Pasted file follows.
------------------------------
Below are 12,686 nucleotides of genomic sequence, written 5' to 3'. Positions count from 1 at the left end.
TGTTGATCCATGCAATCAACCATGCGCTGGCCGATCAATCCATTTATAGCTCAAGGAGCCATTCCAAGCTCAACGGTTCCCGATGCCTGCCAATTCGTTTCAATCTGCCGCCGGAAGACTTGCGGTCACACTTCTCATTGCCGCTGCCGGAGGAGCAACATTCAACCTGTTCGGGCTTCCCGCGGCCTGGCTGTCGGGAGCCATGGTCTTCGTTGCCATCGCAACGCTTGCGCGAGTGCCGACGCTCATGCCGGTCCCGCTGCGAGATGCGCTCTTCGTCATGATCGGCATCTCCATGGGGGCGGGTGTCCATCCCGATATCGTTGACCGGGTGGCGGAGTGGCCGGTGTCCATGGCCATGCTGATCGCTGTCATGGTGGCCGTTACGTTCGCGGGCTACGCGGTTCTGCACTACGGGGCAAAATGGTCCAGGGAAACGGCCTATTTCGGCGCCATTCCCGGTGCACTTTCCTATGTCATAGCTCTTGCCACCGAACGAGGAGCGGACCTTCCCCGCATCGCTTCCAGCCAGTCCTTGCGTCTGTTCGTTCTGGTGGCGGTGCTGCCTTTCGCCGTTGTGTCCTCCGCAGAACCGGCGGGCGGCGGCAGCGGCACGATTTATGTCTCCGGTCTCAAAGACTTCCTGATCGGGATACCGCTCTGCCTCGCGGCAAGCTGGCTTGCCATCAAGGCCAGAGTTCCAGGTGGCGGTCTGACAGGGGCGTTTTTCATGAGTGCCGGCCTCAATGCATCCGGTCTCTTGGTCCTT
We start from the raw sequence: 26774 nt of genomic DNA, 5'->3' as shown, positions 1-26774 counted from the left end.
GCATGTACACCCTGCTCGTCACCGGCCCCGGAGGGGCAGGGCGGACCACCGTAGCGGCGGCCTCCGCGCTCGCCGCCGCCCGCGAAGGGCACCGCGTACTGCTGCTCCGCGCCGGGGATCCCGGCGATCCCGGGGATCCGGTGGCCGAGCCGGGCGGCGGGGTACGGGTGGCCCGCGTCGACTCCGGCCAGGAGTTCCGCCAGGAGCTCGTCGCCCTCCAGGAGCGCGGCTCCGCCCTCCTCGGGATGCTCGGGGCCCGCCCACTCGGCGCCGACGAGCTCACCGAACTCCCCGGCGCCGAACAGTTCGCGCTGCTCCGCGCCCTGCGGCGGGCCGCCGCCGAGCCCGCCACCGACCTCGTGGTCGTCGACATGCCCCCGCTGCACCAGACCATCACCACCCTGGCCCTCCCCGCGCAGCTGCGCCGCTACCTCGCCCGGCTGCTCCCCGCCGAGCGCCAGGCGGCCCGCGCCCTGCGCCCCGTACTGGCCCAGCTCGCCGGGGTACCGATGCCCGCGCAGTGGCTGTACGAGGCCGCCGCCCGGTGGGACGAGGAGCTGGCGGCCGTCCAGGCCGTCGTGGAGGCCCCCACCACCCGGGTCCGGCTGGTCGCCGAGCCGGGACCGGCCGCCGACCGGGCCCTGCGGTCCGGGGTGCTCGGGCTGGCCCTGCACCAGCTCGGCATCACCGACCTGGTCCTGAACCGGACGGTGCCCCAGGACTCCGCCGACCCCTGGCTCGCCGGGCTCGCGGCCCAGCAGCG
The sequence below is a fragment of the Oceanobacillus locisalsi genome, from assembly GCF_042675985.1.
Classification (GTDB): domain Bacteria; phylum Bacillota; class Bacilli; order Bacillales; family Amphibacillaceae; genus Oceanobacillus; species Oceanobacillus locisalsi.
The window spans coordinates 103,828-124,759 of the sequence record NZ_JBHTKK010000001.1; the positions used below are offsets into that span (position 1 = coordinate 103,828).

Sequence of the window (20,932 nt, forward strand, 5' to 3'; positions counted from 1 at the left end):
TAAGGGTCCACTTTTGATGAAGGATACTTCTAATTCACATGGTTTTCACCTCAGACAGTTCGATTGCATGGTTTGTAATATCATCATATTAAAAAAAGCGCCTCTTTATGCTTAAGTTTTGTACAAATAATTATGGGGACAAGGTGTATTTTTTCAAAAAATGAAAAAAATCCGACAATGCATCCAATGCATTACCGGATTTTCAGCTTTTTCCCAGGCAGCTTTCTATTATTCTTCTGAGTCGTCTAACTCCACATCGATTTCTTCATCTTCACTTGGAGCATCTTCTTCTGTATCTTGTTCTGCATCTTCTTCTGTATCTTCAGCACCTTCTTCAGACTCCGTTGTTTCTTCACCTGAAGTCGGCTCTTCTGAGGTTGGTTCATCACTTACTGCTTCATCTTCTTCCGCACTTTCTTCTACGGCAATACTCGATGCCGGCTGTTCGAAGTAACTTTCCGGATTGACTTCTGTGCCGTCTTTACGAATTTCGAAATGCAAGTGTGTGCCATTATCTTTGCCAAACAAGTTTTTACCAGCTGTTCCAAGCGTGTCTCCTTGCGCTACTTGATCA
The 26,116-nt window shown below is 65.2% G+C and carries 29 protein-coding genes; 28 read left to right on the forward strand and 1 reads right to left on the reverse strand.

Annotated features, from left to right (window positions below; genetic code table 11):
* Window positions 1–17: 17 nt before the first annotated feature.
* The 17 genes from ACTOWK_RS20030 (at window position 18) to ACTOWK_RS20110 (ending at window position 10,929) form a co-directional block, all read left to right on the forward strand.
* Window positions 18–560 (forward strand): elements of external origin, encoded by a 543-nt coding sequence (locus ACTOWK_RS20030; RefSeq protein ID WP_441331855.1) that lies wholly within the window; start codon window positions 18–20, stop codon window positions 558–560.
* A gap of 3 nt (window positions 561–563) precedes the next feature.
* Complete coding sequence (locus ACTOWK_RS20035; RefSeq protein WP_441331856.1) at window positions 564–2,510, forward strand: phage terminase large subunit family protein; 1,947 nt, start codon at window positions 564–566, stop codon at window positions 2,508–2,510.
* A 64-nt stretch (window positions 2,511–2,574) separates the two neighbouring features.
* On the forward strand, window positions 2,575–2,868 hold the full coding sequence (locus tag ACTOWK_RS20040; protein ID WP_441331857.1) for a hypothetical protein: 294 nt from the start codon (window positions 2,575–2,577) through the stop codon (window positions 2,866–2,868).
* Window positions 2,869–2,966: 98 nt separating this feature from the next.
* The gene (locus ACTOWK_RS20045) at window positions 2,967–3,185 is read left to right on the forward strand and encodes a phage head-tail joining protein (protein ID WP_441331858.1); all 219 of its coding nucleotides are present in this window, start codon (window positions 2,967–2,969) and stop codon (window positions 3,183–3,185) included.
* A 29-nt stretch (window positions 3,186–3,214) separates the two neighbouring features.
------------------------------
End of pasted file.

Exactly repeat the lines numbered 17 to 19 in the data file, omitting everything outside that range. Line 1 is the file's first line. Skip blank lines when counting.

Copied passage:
* A 64-nt stretch (window positions 2,511–2,574) separates the two neighbouring features.
* On the forward strand, window positions 2,575–2,868 hold the full coding sequence (locus tag ACTOWK_RS20040; protein ID WP_441331857.1) for a hypothetical protein: 294 nt from the start codon (window positions 2,575–2,577) through the stop codon (window positions 2,866–2,868).
* Window positions 2,869–2,966: 98 nt separating this feature from the next.